This topic presents HAWQ architecture and its main components.
In a typical HAWQ deployment, each slave node has one physical HAWQ segment, an HDFS DataNode and a NodeManager installed. Masters for HAWQ, HDFS and YARN are hosted on separate nodes.
The following diagram provides a high-level architectural view of a typical HAWQ deployment.
HAWQ is tightly integrated with YARN, the Hadoop resource management framework, for query resource management. HAWQ caches containers from YARN in a resource pool and then manages those resources locally by leveraging HAWQ’s own finer-grained resource management for users and groups. To execute a query, HAWQ allocates a set of virtual segments according to the cost of a query, resource queue definitions, data locality and the current resource usage in the system. Then the query is dispatched to corresponding physical hosts, which can be a subset of nodes or the whole cluster. The HAWQ resource enforcer on each node monitors and controls the real time resources used by the query to avoid resource usage violations.
The following diagram provides another view of the software components that constitute HAWQ.
The HAWQ master is the entry point to the system. It is the database process that accepts client connections and processes the SQL commands issued. The HAWQ master parses queries, optimizes queries, dispatches queries to segments and coordinates the query execution.
End-users interact with HAWQ through the master and can connect to the database using client programs such as psql or application programming interfaces (APIs) such as JDBC or ODBC.
The master is where the
global system catalog resides. The global system catalog is the set of system tables that contain metadata about the HAWQ system itself. The master does not contain any user data; data resides only on HDFS. The master authenticates client connections, processes incoming SQL commands, distributes workload among segments, coordinates the results returned by each segment, and presents the final results to the client program.
In HAWQ, the segments are the units that process data simultaneously.
There is only one physical segment on each host. Each segment can start many Query Executors (QEs) for each query slice. This makes a single segment act like multiple virtual segments, which enables HAWQ to better utilize all available resources.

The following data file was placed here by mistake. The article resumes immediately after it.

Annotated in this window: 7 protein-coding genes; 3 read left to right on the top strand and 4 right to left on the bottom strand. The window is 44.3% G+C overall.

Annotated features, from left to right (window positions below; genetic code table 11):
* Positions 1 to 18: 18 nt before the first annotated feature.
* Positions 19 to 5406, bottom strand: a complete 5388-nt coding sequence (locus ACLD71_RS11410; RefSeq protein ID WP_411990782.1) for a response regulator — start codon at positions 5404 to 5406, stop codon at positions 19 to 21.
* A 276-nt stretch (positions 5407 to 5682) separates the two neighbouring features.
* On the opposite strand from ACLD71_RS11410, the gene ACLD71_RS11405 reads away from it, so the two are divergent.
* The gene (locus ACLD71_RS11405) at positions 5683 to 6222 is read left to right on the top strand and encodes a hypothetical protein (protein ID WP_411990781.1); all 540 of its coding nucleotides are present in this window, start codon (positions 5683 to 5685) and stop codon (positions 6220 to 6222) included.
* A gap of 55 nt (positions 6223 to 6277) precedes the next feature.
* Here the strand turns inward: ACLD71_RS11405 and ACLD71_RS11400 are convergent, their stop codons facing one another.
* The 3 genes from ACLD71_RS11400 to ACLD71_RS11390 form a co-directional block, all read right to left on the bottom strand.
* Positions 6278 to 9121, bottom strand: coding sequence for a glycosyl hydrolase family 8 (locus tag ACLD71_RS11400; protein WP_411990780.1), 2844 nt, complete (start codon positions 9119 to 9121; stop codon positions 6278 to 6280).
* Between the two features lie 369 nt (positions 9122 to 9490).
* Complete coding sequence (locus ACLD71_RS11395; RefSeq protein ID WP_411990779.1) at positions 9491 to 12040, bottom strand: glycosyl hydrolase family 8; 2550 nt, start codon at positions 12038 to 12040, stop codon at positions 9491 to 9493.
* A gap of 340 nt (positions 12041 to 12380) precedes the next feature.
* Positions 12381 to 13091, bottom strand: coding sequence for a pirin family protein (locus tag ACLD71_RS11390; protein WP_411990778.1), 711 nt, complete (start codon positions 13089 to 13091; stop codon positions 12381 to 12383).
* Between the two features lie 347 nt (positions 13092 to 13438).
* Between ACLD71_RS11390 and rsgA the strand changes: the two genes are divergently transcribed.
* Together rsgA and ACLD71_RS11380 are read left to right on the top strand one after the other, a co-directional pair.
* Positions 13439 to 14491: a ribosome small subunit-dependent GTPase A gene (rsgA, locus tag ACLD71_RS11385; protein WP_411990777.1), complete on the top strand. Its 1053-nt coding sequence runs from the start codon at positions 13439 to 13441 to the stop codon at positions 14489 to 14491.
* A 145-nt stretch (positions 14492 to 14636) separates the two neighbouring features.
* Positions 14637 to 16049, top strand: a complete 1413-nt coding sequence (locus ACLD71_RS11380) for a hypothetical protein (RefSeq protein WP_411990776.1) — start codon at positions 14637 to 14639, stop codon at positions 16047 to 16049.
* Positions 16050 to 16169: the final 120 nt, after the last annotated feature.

Note: In this documentation, when we refer to segment by itself, we mean a physical segment.
A virtual segment behaves like a container for QEs. Each virtual segment has one QE for each slice of a query. The number of virtual segments used determines the degree of parallelism (DOP) of a query.
A segment differs from a master because it:
- Is stateless.
- Does not store the metadata for each database and table.
- Does not store data on the local file system.
The master dispatches the SQL request to the segments along with the related metadata information to process. The metadata contains the HDFS url for the required table. The segment accesses the corresponding data using this URL.
The interconnect is the networking layer of HAWQ. When a user connects to a database and issues a query, processes are created on each segment to handle the query. The interconnect refers to the inter-process communication between the segments, as well as the network infrastructure on which this communication relies. The interconnect uses standard Ethernet switching fabric.
By default, the interconnect uses UDP (User Datagram Protocol) to send messages over the network. The HAWQ software performs the additional packet verification beyond what is provided by UDP. This means the reliability is equivalent to Transmission Control Protocol (TCP), and the performance and scalability exceeds that of TCP. If the interconnect used TCP, HAWQ would have a scalability limit of 1000 segment instances. With UDP as the current default protocol for the interconnect, this limit is not applicable.
The HAWQ resource manager obtains resources from YARN and responds to resource requests. Resources are buffered by the HAWQ resource manager to support low latency queries. The HAWQ resource manager can also run in standalone mode. In these deployments, HAWQ manages resources by itself without YARN.
See How HAWQ Manages Resources for more details on HAWQ resource management.
The HAWQ catalog service stores all metadata, such as UDF/UDT information, relation information, security information and data file locations.
The HAWQ fault tolerance service (FTS) is responsible for detecting segment failures and accepting heartbeats from segments.
See Understanding the Fault Tolerance Service for more information on this service.
The HAWQ dispatcher dispatches query plans to a selected subset of segments and coordinates the execution of the query. The dispatcher and the HAWQ resource manager are the main components responsible for the dynamic scheduling of queries and the resources required to execute them.